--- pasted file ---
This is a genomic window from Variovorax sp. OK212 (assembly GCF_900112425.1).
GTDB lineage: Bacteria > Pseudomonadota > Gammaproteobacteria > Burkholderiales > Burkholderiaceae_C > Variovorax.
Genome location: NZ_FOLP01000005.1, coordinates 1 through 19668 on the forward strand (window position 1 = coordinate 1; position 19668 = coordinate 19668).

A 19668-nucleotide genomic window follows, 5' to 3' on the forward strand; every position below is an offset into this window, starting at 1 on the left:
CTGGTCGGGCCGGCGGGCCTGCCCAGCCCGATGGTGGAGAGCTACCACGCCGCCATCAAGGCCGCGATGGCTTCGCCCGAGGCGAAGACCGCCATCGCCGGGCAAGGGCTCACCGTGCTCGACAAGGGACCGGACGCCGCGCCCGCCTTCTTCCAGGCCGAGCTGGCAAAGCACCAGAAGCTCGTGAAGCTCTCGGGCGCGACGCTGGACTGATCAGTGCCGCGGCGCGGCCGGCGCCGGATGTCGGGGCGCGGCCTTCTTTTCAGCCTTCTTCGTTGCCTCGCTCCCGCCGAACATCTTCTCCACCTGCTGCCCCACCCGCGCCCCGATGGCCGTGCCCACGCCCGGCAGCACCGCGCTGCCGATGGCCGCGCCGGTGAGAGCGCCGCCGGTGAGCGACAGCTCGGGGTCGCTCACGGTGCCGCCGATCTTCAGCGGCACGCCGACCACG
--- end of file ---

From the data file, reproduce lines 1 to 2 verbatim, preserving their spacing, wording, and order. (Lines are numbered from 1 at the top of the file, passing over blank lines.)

This is a genomic window from Variovorax sp. OK212 (assembly GCF_900112425.1).
GTDB lineage: Bacteria > Pseudomonadota > Gammaproteobacteria > Burkholderiales > Burkholderiaceae_C > Variovorax.